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1. Joshua is ultimately about the faithfulness of God.

If you ask most Christians what they know about the book of Joshua, you will likely get a response about the battle of Jericho. The story of that city’s tumbling walls is a high point in the book’s narrative of conquest. Joshua consists of the story of military victory and the subsequent distribution of the land Israel conquered. But in the end, the book of Joshua is really about God and His faithfulness. The Lord promised the land of Canaan to Abraham, and though God’s people experienced a significant delay between that initial promise and their possession of Canaan, not one of the Lord’s words fell to the ground (Josh. 23:14).

No passage summarizes the main thrust of the book more succinctly than the closing words of chapter 21 after God gave Israel all the land He said He would: “Not one word of all the good promises that the Lord had made to the house of Israel had failed; all came to pass” (Josh. 21:45). In addition to Joshua, other exemplary characters such as Caleb and Eleazar play important roles in the book. The book also includes spectacular battles that have earned a prominent place in the history of warfare. But in the end, the book is ultimately about God and His reliability.

2. The destruction of the Canaanites was not an expression of ethnic superiority, but God’s judgment against sin.

The greatest moral question in Joshua is the destruction of the Canaanites. For example, when Israel clambered over the rubble of Jericho’s walls, they spared no one, whether person or animal, in the city. Rahab, who had hidden Israel’s spies, and her family were the only exceptions. Many critics have decried the brutality of Israel or, worse yet, the bloodlust of an unmerciful “Old Testament God” who demanded these deaths (see also Deut. 20:16–18). While no one should take lightly the widespread destruction Israel left in its wake, we must come to grips with the solemn theological and moral reasons that lay behind it. In contrast to cases of genocide with which we are familiar, such as the Holocaust or the Rwandan genocide, God’s people did not kill their enemies out of a sense of racial or ethnic superiority. The soldiers of Israel wielded their swords as instruments of judgment in the hand of the one true God.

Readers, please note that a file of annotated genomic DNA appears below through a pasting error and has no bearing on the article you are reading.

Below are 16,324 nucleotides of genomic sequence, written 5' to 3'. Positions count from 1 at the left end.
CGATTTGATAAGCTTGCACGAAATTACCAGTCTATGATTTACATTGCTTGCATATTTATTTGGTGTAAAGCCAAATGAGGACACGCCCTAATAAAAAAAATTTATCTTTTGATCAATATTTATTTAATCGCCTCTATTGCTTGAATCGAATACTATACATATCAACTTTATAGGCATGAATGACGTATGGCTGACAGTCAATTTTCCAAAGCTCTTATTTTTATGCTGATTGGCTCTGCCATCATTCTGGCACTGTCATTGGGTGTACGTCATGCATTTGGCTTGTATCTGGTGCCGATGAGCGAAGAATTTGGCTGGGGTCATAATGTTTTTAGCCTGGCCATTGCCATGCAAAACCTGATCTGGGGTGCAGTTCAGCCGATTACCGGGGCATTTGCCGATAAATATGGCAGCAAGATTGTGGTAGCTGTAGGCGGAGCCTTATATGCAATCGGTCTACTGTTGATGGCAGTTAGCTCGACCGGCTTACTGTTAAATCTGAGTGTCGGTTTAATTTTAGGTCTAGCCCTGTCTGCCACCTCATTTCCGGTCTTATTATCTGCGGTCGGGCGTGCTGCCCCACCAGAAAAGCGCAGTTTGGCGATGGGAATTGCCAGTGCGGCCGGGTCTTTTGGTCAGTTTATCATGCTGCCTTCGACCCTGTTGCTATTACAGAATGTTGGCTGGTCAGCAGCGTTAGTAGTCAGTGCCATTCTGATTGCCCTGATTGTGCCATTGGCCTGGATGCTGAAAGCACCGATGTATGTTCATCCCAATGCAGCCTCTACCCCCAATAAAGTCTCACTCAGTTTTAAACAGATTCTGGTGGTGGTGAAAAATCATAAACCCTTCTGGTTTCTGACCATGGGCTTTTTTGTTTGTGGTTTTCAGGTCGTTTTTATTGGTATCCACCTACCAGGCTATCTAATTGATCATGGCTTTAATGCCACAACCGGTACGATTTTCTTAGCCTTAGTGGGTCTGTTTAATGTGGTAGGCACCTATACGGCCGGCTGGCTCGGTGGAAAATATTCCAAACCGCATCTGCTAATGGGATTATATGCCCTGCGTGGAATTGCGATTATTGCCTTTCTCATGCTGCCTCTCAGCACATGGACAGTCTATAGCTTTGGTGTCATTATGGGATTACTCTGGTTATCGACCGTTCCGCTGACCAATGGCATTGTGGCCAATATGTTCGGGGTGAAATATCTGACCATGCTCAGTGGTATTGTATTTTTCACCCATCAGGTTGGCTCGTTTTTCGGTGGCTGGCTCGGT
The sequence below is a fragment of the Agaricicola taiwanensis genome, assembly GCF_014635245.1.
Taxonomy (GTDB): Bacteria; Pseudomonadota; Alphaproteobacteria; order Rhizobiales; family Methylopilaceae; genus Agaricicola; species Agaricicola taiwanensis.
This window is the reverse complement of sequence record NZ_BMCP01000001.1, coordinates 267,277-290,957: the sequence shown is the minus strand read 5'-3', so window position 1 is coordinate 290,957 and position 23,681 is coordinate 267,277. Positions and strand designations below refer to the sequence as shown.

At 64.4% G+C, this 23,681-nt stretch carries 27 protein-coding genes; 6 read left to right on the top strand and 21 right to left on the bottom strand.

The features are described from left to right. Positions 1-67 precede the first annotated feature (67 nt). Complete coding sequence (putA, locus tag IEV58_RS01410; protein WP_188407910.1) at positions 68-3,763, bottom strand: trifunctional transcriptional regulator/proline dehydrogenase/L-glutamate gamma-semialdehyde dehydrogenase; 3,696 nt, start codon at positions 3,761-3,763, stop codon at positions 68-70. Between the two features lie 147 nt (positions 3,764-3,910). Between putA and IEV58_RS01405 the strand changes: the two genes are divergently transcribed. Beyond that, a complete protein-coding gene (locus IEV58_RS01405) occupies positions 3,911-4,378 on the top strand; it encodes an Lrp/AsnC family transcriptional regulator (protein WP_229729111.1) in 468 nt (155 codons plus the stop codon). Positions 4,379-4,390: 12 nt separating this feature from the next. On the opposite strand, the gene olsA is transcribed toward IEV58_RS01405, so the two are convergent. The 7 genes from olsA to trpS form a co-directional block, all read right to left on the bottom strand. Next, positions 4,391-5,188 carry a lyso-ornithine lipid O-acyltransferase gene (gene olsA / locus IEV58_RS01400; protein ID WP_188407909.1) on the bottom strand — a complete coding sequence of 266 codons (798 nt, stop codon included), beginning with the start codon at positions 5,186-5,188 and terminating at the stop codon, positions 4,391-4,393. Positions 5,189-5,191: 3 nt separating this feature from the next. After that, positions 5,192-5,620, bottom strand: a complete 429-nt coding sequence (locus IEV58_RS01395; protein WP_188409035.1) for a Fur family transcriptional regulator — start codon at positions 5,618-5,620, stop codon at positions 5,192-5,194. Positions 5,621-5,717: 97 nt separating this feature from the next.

The Lord God of Israel is holy and cannot allow sin to go unpunished. In His patience, He spared the people of Canaan for centuries, but at last the iniquity of the Amorites was full (see Gen. 15:16), and He spared them no longer. The holiness of God also meant that Israel faced the same threat of punishment if they failed to pursue holiness in devotion to Him (see Ex. 22:20). One Israelite and his family did, in fact, suffer the same end as the Canaanites. When Achan disobeyed the clear command of God and took some of the spoils of Jericho, he brought death and destruction to himself and his family as well as defeat to the nation (see Josh. 7). The events that unfold in the book of Joshua are a clear testimony that God does not trifle with sin.

When we read further in Holy Scripture, we discover that the destruction of the Canaanites was a precursor to the final day of judgment that will occur when Christ returns (see Rev. 6:12–17; 19:15–16, 19–21). The only hope for anyone on that day is to know Jesus, the One who bore the wrath of God for us (1 Peter 2:24).

3. The details of land distribution point to something much greater.

The author devotes a large portion of Joshua to describing the details of the land that was divided among the tribes of Israel. Chapters 13–19 can be tedious to read as the author describes the edge of this river, the middle of that valley, and the ascent from the other hill. The geographical details of the land, however, mattered to God, and He gave us an extended, inspired description of them because the land was precious to Him. Why did the Lord value this land so much? Because it was His chosen place to depict the glories of Christ and the new creation.

Like many of the other elements of Old Testament religion, such as the tabernacle and the sacrificial system, the land was a type, or picture, of gospel truth. When Adam and Eve sinned, God expelled them from their earthly paradise and cursed the ground. That did not mean, however, that He was finished with His plans for a good creation. He will renew the heavens and the earth when Jesus returns (2 Peter 3:10–13; Rev. 21:1). Canaan stood between the garden of Eden and the new creation as a preview of paradise, a land flowing with milk and honey, a reminder and down payment, as it were, of the eternal paradise to come.

This article is part of the Every Book of the Bible: 3 Things to Know collection.